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# Class Note for CHEM 6311 with Professor Albright at UH

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Date Created: 02/06/15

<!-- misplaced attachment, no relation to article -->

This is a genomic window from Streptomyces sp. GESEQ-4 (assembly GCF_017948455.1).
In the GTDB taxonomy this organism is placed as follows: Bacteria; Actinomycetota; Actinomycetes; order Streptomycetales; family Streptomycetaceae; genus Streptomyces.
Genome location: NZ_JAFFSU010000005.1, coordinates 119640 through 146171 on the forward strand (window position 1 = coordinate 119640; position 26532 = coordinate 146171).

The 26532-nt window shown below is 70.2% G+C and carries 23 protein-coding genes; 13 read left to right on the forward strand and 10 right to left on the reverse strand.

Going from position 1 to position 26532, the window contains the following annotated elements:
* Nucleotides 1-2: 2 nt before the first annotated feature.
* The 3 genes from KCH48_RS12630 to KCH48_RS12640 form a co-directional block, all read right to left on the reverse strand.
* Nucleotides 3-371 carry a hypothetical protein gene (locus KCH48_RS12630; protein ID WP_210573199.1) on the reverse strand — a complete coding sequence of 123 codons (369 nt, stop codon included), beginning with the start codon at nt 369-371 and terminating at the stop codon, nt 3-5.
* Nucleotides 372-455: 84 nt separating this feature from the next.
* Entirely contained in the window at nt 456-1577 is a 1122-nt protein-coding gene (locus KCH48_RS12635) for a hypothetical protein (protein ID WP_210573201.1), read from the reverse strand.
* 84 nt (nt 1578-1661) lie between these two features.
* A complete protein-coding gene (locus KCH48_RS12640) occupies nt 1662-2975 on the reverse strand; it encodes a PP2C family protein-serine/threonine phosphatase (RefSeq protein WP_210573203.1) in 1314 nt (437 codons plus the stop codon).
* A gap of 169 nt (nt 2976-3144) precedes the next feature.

1 Bonding and Resonance Elementary Concepts We will cover bonding in much greater depth towards the middle of this course Here however we will review some elementary level material A Lewis Octet Rule amp Formal Charges Please review these for yourself Know how to calcu late formal charges and what this means Let me ask a question Compare BH3 to NH4which central atom is more electron deficient If you answered Nthen you are in real trouble If you answered B make sure you know why B Molecular Orbitals These are the basis for all of spectroscopy Understanding them is increasingly more relevant for mechanistic studies pharmacology dyes etc I Atomic orbitals s p df a Usually f orbitals are not important for bonding b In this course we also will not be concerned with d orbitals cAn atomic orbital is described by a wave function Q i A plot of the magnitude of Q vs rthe distance from the atomic nucleus is characteristic for each type of orbital For all orbitals except 5 this plot also has an angular dependence ii Note that there is a phase associated with Q iii We normally draw these wave functions to have three dimensional character showing boundaries which include 80 of the total value of Q in the following way The maximum value of Q is at the nucleus ie r 0 q S orbital r The minimum value of Q is at the nucleus ie r 0 l P orbital I39 j y 90969688 11 G 35 III III 9 12 iv The perimeter lines correspond in position to the dashed lines in the plots of Q vs r above d lndividual atomic wavefunctions Q do not have any direct physical significance i The phase of Q on an individual atom does not have any meaning ii The sign of one relative to the other atomic orbitals in a molecule does have a physical meaning a It tells us whether the orbital is bonding or antibonding with respect to other atomic orbitals in a molecu lar orbital b It tells in which directions in space the molecular orbital is concentrated eThe value of DZ does have physical reality It is related to the electron density and can be measured directly by xray spectroscopyThe problem here is that most electron density per unit volume is concentrated in the core Hence it is an excellent technique to measure the positions of the nuclei rather than the electron density associated with the valence region 2 Combination ofAtomic Orbitals aThis is the root of aH bonding theory bAny molecular orbital is some sort of combination of constituent atomic orbitals i Example interacting two atomic s orbitals to describe the orbitals in the H2 molecule H H H H potential energy W Here lI CI C2l2 cl amp c2 are called orbital coeffi constructlve Interference bonding same relative Phase ClentsThe larger theIr magnI tudethe more that particular atomic orbital contributes to the molecular orbital Because of symmetry cl Cl in this example This is obviously a bonding molecu lar orbitalThere is no region per pendicular to the internuclear axis where the value of V drops to zero unless the internuclear distance is infinite lz C3l C4l2 4 c3 c4 by symmetry destructive interference D s have opposite phases This is an antibonding molecular orbital node plane where V drops to zero This is half way along the internuclear axis Recall for a p orbital the node is at the nucleus Notice in this case the nodal plane is perpendicular to the internuclear axis iii AE in the interaction diagram shown above is the stabilization energy upon interacting two atomic orbitals We ll talk much more about what factors influence AE later this semester 3Types of molecular orbitals a 039 no nodes along internuclear axis GWWOWC 0 WWW b T one node along the internuclear axis dThe relative stability is determined by overlap i This is a measure of how much constructive interference there is ii In general39 gt T gt 5 related simply by the number of nodes along internuclear axis 4 Hybrid orbitals aThese are formed by mixing atomic orbitals of the same center nucleus b For our purposes we will consider only the mixing of s and p atomic orbitals i If we give them some preassigned mixing coefficients then these hybrid orbitals on different centers can be used to interact with each other ii This is the essence of valence bond VB theory c Alternatively we do not have to require atomic orbitals to mix initially on the same center in some preassigned manner i Hybridization will still occur but the amount of s and p mixing will not relate to our preassumed values ii This is called linear combination of atomic Qrbitals LCAO theory Most of you know something about the former and little about the latter approach This is unfortunate and will be rectified somewhat I hope in the latter stages of this course dWhen atomic orbitals mix with each other on the same center they do so as vectors Z p2 C1py C2pz Orient the shaded lobe along the 1 axis depending on the sign of c c1sczpy y The two hybrids have opposite orienta c1sc2py ampgty tions Z I The hybrid has the same orienta c1s CZPY y tion as the first example but Z an opposite phase 01502Py63Pz ltgy 110 5 Common types of hybrid orbitals Consider an arbitrary hybrid orbitalX which is centered on an atom that has 5 and p atomic orbitals An LCAO expansion in general would have the form X cpl l39 c2lx l39 33 l39 c4lz and since X must be normalized we require that det I c dr c dr c dr c dr notice that there are no crossterms when X is expanded in the integral because clczf lslPd l7 0 Therefore cl2 c cg c3 l a sp3 hybrids let us take methane as an example using the labelling and axis system shown below Since all hydrogen atoms are equivalent are related by symmetry operationsthen it makes sense that the four sp3 hybridsxl X4 should also be equivalent in terms of their composition In other words the ratio of s to p character should be the same in each hybrid and the amount of 5 character should be the same in all four hybrids 10 H2 1094712quot PHI H E HA I I H3 H3 Each hybrid is pointed H2 directly at a hydrogen atom y I x H 111 The general form of the hybrid orbitals are XI cl l l39 c2lx l39 33 l39 c4lz X2 cs l l39 c6lx l39 37 l39 c8lz X3 2 39 l39 c0lx l39 cI I D l39 clz l X4 2 93 cl4lx cl5ly c6lz and c2c c c l etc and c2c c c23l so c2l4 and cl l2 i Let us first consider the hybrid which is pointed at HI I XI clls c2lx 33 34 H but because of the coordinate system X y I l c2c40 and normalizing XI gives 4c32 So c323l4 and c332 The ratio of szp character is given by the square of the mixing coefficients so spl434l3 This is why we call this hybrid an sp3 hybrid The other sp3 hybrids have the same szp ratio and since the s mixing coefficients are all the samethe sum of the p coefficients squared must always equal 34 ii Now let us consider the second hybridX2 11 c I 2 H H L 04 y c7 02887 X c808 I 65 9 180 1094712 705288 and tans c5lc4 so c4tane 5 X2 c5lS c6lX c7ly c8lZ and c6 0 and c5 lZ 4 c c I b sp2 hybrids let us consider borane with the geometry and coordinate system shown below H3 H1 XI clsc2ly H er a r H2 1200 I c 32 23 115 Hz H Therefore szp l2 iesp2 V X 3g 114 c sp hybrids let us consider the hypothetical molecule HzBe 4 H2 9 H1 O H1 180 39 1 2 115 X cllS c2ly where cl c2 leE d generalizations 5P HAH angle 10947 120 180 hybridization Sp3 SF2 5P W 5P2 5 character 25 33 13 50 12 The designation spm hybrid gives only the ratio of s to p atomic character We always use one sAO and three two or one pAO s depending on the number of unhybridized pAO s that we require to form 7 bonds e The hybridization of orbitals involved in equivalent bonds can be determined from the angle 9 between them As a means of simplificationwe choose one bond to be aligned with the y axis 2 cosG i where 9 gt 90 i m I H2 l l m e m XI ml ml 116 A H1y This is spm hybridization s l m x 00 p mlm x l00 Let us consider some examples i For idealized ethylene 9l20O H H cos l200 050 lm cc e ie m 2 gt sp2 H H 33 s 67 p 117 but by crystallography 9l l66O cos 9 0447 lm ie m 223 gt spl23 3 l s 69 p Thus the CC s bond must be 38 s and 62 p The bond should be shorter than an idealized sp2 sp2 and there should be more bond overlap The p bond overlap will also be improved because the internuclear distance is reduced 13 ii In ammonia the H N H bond angle has been mea sured to be l073quot This is less than the idealized l0947quot Does this mean that the orbital containing the nonbonding electron pair will have more or less s character than a standard sp3 hybrid Answer this for yourself before proceeding cos 9 0297 iem 336 sp336 gt 229 s amp 77l p HV HH For the remaining orbitalthere is 3 l3 of the s 13918 e 1o73 so it must have 687 p character and is sp2399 totalp 3 x 77 I 687 300 iii The H O H bond angle in water is l05quot Determine the hybridization of both types of outer shell orbitals bonding and nonbonding on the oxygen atom and the angle between the nonbonding orbitals iv Other structural factors can influence the hybridiza tion of bonding or nonbonding orbitals In the mol ecule shown below bulky R groups will force their A bonding orbitals apart and increase the degree of p character in the C H bonds If the R groups are connected in a small ring as in cyclopropane for examplethe hydrogen atoms will be forced apart See the first problem set f Interacting hybrid orbitals as a bonding model the foundation of valence bond theory This is done just as in the LCAO approach OO v2 C3 c4S For methane then one would expect there to be four 5 equivalent CH 039 bonding orbitals since there are four equivalent sp3 X m hybrids WW1 c1x czs 119 R 14 Actually this is not experimentally true We can measure the potential energy of electrons in their molecular orbitals by photoelectron spectroscopy The experi ment is basically of this form An electron is released with kinetic e39kiquot9 energy energy KE It is collected and analyzed with respect to KE The potential energy Eof the electron in its molecular orbital is therefore photons at constant energy hv WlMIWVW CH4 simply IF hv KE Miami 0 observed P ionization potential 3 4 sp3 CH t2 g 15 g 31 15 I g 0 LP orbital energy i ii ionizmion potebtial ionization potebtial According to this VB model methane should have two peaks in a 4l ratio The actual spectrum has three peakswith two in the ratio 3l for the CH bond e39sThis is one of the major failings ofVB theory we ll see later why this comes about C Resonance I This is another place whereVB theory fails to predict structures aWhere electrons mainly in TE orbitals can migrate from one position to another b In this case one does not have localized 7 bonds rather there are combinations of them 2 Classic examples a Benzene ln aVB calculation one would take six equivalent CH bonds six equivalent CC 039 bonds and a combination of X3 and 90 9 E 2 The doubleheaded arrow is a symbol for resonance not a reaction 15 bThe allyl cation 12 1l2 Note curved arrows show electron flow from one structure to another 3Some rules of resonance aThe positions of nuclei must be the same in each resonance structure if they are not then this is a chemical reaction Resonance structures simply indi cate delocalization of electron pairs bThere must be overlap between orbitals that are involved in resonance GA bg 124 orthogonal orbitals Bredt39s rule cTotal electron spin must be conserved he l 1 fl lt gt1lt x t 50 50 51 125 Note the use of arrows with onehalf ofa head to indicate ow of one electron at a time dThe resonance structures need not all carry the same weight For the benzene and allyl cation problems they obviously do because of symmetry ieall bonds are identical For general situations there are some rules i Structures with more covalent bonds carry more weight l lt gt 1 major minor 3926 ii Increased charge separation decreases resonance structure contribution 0 39wlz lt gt H N H N 39 l H 117 major minor 16 iii Structures with excess electron density on more electronegative atoms carry more weight H H c c H j cHx lt gt H1c cm equal contibutions H H c c H ij 39 39 H1C g 123 quot minor major e Resonance can also occur via the 039 system hyperconjugation H H Delocalization of a pair of elec Hl1 Hz HcCH2 trons from a CH 0 bond overlap l l with an empty Tl orbital 13 H 39 Spin density is transferred to H c CH2 H H IICH2 the H atoms This can be seen H H in esr The odd electrons F F quot coupled to the H s r c39Qh lt gt FCCH2 negative 129 l hyperconjugatlon 4 There are several very real problems with resonance theory a Symmetry is easily violated One might naively think that all three CH or CF bonds in the above example can participate in resonance they cannot bAlthough one particular resonance structure can make a minor contribution a large number of them can add up obscuring what one would like to be a simple pictureThe classic example is again benzene Although the two Kekule structures do contribute the major amount an accurateVB calculation of benzene has shown Op 060 000 14 m 17 Let s digress for a moment and talk quickly about the basic electronic effects in organic chemistry this is a review of your undergraduate organic education I inductive effects this occurs via the 039 system and is attenuated strongly by distance 2 resonance effects this occurs primarily via the 7 system and does not appreciably die off with distance A T acceptor groups all have lowlying 75 orbitals X o o R39 A N CEN gtN c HR o R x OHOR o o o NH2 etc o o O 0 NO W N K 0 0 6 D T donor groups all have highlying lone pair orbitals X D39 quotH1 9 9R FCBrl H1 NH1 NW NH1 C 3 a t 131 sCH2 H can act as either 39Ph Be Sure ThatYou Understand This 1 Stuff c It can sometimes be very hard to tell whether or not resonance occurs eg for a hypothetical case 18 potential energy Is the symmetrical ABC species the ground statewhere its elec tronic structure can be described by two resonance structuresg is it a transition state for the inter conversion of two classical non resonating structures Experimen tal probes have long time periods so only averaged structures are often seen 132 reaction coordinate i Example one cyclobutadiene 179 20 1 rialo 133 We ll talk much more about cyclobutadienes later this semester but the weight of experimental evidence suggests that it has a rectangular shape ii Example two semibullvalenes R1 5 R 3 or A 2 3 Xray structures show that the Cz jAbond length is very long compared to a normal cyclopropane and the C4C6 distance is very short compared to what should be a nonbonded distance d Often times xray structures even when available give ambiguous results because of disorder or because the effects of substituents mask the situation eg tetrakis t butylcyclobutadiene has 19 four nearly equivalent CC bond lengths The activation energy for interconversion between classical structures can be my small a couple of kcalmol or less Normal experimental measurements then cannot tell the differ ence between rapidly alternating classical structures and a static delocalized resonating oneThere is one very useful technique however for investigating this D Saunder s Isotopic Perturbation of Degeneracy Technique Let us study one particularity troublesome example the structure of carbocations l Little direct structural information exists because the molecules are very unstable and in an crystalline environ ment the interaction between the carbonium ion and its counterion may well cause the structure to be distorted from its solution or gas phase structure where this type of interaction probably does not exist 2 Consider the following case where R and R are alkyl groups H I c1gnR cl E C1c2 gt Runquot 1 full R R R R R RfR A C B E H H 135 c c c c I Ruquot 1 2uR Ru 1 gunk R R R R is C is a transition state or the ground state structure a Let us first suppose that this is an equilibrium reac tionwhere C is a transition state i If the rate constant between A and B is small then in the 393C nmr we would see one signal each for CI and C2 in A a Provided that R i R B will give two distinct signalstoo b This would mean a total of four signals com pared to only two for the delocalized reso nance structure 20 ii But the rate constants for going from A to B are normally very large a Therefore 393C nmr sees only an averaged set of resonances b This is not distinguishable from the result for a delocalized molecule where C is the ground state bTo distinguish the two casesfirst consider the spectrum when R R K A B where K equilibrium constant A concofA B concof B i Here A Bso K l ii The two kinds of carbons can be modeled using CH3 ch l3 CHzclk lk CH3 l ch C CHZ CH3 52 32 ppm as a model for CI in A 5 335 ppm as a model for C2 in A iii CI in A is identical to C2 in B and viceversa therefore the averaged value for each is identical signal intensity 51 184 ppm 52 136 chemical shift Note Only signals due to the carbocationic centers are shown or discussed the actual 3CNMR spectrum would contain other signals as well 21 c Now let us consider the case of R i R i In general A i B and K7 l ii 5 in A will be slightly different than 52 in B and SI in B will be slightly different than 52 in A but we can neglect this because it is a minor perturbation iii What is important is that since A i B even by a very small amount we will see two peaks iv Suppose that A gt a The resonance for CI moves slightly upfield since the averaged structure between A and B looks slightly more like A In other words SCI is the average of that for CI in structure A and CI in structure BThis will not be at I84 ppm it will be shifted slightly upfield since A gt b Likewise the resonance for C2 will more slightly downfieldThus there is expected to be two peaks when K i l c The 393C nmr spectrum then looks like this signal intensity 5 184 ppm 5 1 chemical shift 2 137 v One can show that A5 l K l K A note the magnitude of 5 depends on how different K is from unity but A is a constant in the following way 5A52B SCI Allel 62 A 5I B 5C 2 AHB 22 6A6C 6CZW A B dividing the numerator amp denominator by B and K 6A 2 5 62I K Z AI K I K I K a NowAG RT In K i AG free energy difference between A and B a constant ii R gas constant iii T temperature Kelvin b Changing the temperature will cause K to change andthereforeA5 must also change since A is a constant dThe alternative is that C is the ground state structure i If R i R by a minor amount then one will see two different resonances ii Their chemical shift difference will be much smaller and more importantly this difference will be indepen dent of temperature 3 Let us take some real examples aThis is a classical equilibrating situation A5 52 ppm at 70 7 c C A5 32 ppm at 140 1 c H ens Jgt D quotT A5 32 ppm at 70quot c A5 105 ppm at 440a c J12 5 H H36 395 CD 3 D e a c Hat CH5 H H cuJ bThis is an unambiguous case of resonance 4 A5 03 ppm at all measured temperatures 3 H38 CD3 H38 CD 23 c A real system where there has been much contro versy is the 2norbonyl cation i Is it an equilibrating system composed of two classical structures ii Or is it a static structure Cthat one can view as a resonance hybrid ofA and B H H G H H D H H D A C Iquot H H 74 I H 39 D H H D H B iii Experimentally A5 l2 ppm and it is tempera ture independentThis gives strong support for the idea that C is the ground state structure dThere is a series of C6R62 speciesAre they rapidly equilibrating classical structures or a staticvery unusual structure CH3 CH3 cm ch CH3 ch CH3 Hac ten HaC CH3 HaC CH3 ch cu cm CD3 cm etc ch HgC 2 CD 2 i The nmr spectra are averaged down to very low temperature 24 ii This is consistent with either the rapidly set of equilibrating structures or a statictotally delocal ized one iii However A5 04 ppm for the ring carbons and the spectra are temperature independent only the nonclassical structure is consistent with all of these data e There can be problems with this technique Firstly one must make very minor perturbations there fore the value of K is very close to unity For an observable A5 there must be a large intrinsic difference large value of A Secondly this whole technique relies on the fact that AG is tempera ture independent Sometimes if there is a large AS contribution this is not true 25